JOHN: Yeah, absolutely. I think we wouldn’t have had the immediate sales success and draw that we did, and we went on a headliner that was very successful… I don’t think any of that would’ve translated very well at all if it wasn’t for ‘Zombie’. So I believe that, yeah. All of them? No, but definitely some.
MD: With the widespread recognition that ‘Zombie’ has brought, has that engendered any added pressure in trying to sustain the global interest in Bad Wolves?
JOHN: No. How can you? I mean, the record was done when that song was released and there’s nothing else to give at this moment. And the second record, we’re gonna continue doing what we did on this first record. We’re gonna write great rock songs; great heavy metal songs; some really heavy metal songs… and we’re gonna try and get a little more experimental when it comes to our rock songs, to try and give it…
MD: …more unpredictability!
JOHN: Yeah, exactly! And just try to be a good fucking band. But I respond to pressure well, and I think it’s fun. But do I ever think we’ll have a song as big as ‘Zombie’ again? No.
MD: You’ve had a crowdfunding campaign on the go, to fund a Bad Wolves movie - ‘Breaking the Band’. You fell short of the target, but still raised a very respectable $15,000. A very nice tidy sum! So will the project still be happening?
JOHN: Yeah, we’re putting it together… we’re filming out here. You know, with Indiegogo… those things, you have to be very attentive to them when you launch them. We came up with the idea to do it, but we also launched it when we were goddam tired! Like, we had been on the road for five months straight, and we maybe didn’t do the due diligence online of promoting it, because you really need to be interactive online. We were just pretty tired, but we’re still very happy with the results. We’ve got our film guy here and we’re still gonna do it. We’ve got enough money where we can put it together and release something, so we’re happy with that.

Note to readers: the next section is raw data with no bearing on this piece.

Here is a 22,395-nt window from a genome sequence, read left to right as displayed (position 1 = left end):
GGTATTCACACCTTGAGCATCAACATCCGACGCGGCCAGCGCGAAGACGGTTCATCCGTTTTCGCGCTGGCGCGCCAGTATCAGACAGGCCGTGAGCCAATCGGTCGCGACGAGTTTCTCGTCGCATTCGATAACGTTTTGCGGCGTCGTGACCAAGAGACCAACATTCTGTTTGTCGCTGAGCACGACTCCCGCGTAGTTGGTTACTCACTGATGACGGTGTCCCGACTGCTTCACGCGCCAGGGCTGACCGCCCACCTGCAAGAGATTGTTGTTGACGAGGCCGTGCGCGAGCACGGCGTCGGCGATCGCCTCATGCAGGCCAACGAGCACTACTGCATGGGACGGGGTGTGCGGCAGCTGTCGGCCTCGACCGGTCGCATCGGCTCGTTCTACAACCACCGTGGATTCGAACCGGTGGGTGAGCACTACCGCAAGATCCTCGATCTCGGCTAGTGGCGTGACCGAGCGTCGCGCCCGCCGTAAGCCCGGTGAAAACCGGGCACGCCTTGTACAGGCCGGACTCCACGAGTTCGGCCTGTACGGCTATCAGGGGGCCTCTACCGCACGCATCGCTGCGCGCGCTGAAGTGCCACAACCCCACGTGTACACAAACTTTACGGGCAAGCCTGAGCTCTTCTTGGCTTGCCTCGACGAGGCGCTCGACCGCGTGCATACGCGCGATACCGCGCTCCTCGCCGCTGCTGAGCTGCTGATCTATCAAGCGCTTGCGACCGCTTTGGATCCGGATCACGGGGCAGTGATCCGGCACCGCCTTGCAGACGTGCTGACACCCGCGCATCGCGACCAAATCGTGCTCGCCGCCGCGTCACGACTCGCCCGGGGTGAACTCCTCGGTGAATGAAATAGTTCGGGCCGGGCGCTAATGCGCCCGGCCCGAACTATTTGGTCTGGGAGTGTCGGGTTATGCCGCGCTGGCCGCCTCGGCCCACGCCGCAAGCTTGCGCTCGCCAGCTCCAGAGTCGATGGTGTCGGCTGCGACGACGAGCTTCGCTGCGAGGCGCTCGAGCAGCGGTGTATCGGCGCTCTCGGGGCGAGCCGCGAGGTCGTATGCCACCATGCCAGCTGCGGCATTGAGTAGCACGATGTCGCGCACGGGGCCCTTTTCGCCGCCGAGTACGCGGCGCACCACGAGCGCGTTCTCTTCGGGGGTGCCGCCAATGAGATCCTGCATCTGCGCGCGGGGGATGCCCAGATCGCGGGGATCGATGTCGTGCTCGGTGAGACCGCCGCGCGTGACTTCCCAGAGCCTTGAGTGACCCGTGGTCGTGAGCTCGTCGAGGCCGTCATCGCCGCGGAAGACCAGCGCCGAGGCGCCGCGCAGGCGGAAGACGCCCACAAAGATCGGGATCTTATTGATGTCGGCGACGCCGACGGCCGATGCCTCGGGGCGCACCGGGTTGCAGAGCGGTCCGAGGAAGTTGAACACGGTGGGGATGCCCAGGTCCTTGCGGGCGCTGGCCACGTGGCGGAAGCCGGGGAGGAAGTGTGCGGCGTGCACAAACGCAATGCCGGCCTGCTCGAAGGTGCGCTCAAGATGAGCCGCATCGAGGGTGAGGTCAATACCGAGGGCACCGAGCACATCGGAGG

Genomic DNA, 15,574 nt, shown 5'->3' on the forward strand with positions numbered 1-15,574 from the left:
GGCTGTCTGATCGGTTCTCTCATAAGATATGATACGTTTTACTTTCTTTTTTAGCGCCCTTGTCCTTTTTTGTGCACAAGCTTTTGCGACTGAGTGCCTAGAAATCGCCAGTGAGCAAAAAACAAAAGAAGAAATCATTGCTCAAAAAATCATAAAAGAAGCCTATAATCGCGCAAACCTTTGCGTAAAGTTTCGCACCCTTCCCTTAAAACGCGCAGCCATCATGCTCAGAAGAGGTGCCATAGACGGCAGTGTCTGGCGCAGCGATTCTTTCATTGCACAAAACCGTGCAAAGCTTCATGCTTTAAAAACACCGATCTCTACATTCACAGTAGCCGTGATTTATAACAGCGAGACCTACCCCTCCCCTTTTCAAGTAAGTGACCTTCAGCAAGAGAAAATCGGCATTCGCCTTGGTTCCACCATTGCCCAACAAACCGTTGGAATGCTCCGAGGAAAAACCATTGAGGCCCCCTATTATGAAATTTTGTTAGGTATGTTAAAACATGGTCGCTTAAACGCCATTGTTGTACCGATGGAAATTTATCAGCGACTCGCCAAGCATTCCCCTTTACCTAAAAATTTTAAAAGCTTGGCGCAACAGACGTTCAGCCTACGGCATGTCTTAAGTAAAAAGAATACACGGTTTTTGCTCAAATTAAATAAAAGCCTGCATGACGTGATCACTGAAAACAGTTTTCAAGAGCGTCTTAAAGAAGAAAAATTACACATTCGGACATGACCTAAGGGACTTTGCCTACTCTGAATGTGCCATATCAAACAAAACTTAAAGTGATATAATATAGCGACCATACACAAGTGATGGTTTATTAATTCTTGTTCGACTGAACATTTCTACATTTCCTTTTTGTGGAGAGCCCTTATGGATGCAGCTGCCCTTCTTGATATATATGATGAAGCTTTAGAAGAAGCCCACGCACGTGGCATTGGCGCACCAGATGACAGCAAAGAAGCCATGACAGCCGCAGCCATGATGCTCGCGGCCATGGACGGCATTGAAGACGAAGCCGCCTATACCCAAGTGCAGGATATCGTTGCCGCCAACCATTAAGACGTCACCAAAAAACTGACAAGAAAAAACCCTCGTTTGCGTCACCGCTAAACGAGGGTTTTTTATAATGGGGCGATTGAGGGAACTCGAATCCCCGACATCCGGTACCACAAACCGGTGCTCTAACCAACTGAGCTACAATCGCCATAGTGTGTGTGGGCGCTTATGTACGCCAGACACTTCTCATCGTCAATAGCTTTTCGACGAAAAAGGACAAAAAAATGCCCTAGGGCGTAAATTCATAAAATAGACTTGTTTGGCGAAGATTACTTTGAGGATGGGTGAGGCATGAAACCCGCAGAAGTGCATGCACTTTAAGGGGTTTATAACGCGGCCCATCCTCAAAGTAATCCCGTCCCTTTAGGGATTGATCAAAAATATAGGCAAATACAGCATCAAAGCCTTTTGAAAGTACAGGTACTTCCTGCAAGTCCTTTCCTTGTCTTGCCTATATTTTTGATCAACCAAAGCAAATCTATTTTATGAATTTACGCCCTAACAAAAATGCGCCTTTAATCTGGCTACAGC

MD: It’s been promised that the film will show, “a fascinating glimpse into the music industry, exposing all the sides some will never really admit or want to show.” That sounds like it might be a bit of an exposé on the music industry, so is that one of the angles?
JOHN: It’s also the angle just to give someone a little insight on where we are at with a band that’s got a platinum single in four different countries, and then there’s a reality to that side that’s different. And, also, there’s a success story here that a lot of people don’t end up filming in the beginning, so we’re trying to get a lot of this on tape.
MD: Have you been filming for quite a while, then, since it kicked off with ‘Zombie’?
JOHN: Yes. Well, we started getting Randy out on tour with us midway through the summer, so we’ve just been documenting as much as we can.
MD: Excellent. And somebody’s gonna have the job of editing together days and days, and weeks upon weeks, of footage!
JOHN: Yeah!
MD: What are some of your favourite music documentaries? Do you watch many?
JOHN: I’m such a Metallica fanatic…
MD: ‘Some Kind of Monster’?
JOHN: No, more ‘A Year and a Half…’
MD: Oh, Iove that, yeah. There was two parts, wasn’t there, the studio and then out on the road.
JOHN: Still, three times a year, maybe… they’re fun to watch. I did enjoy ‘Some Kind of Monster’ a lot, too.
MD: Quite painful to watch, though.
JOHN: I don’t find it painful. I thought it was a great watch.
MD: It’s very honest.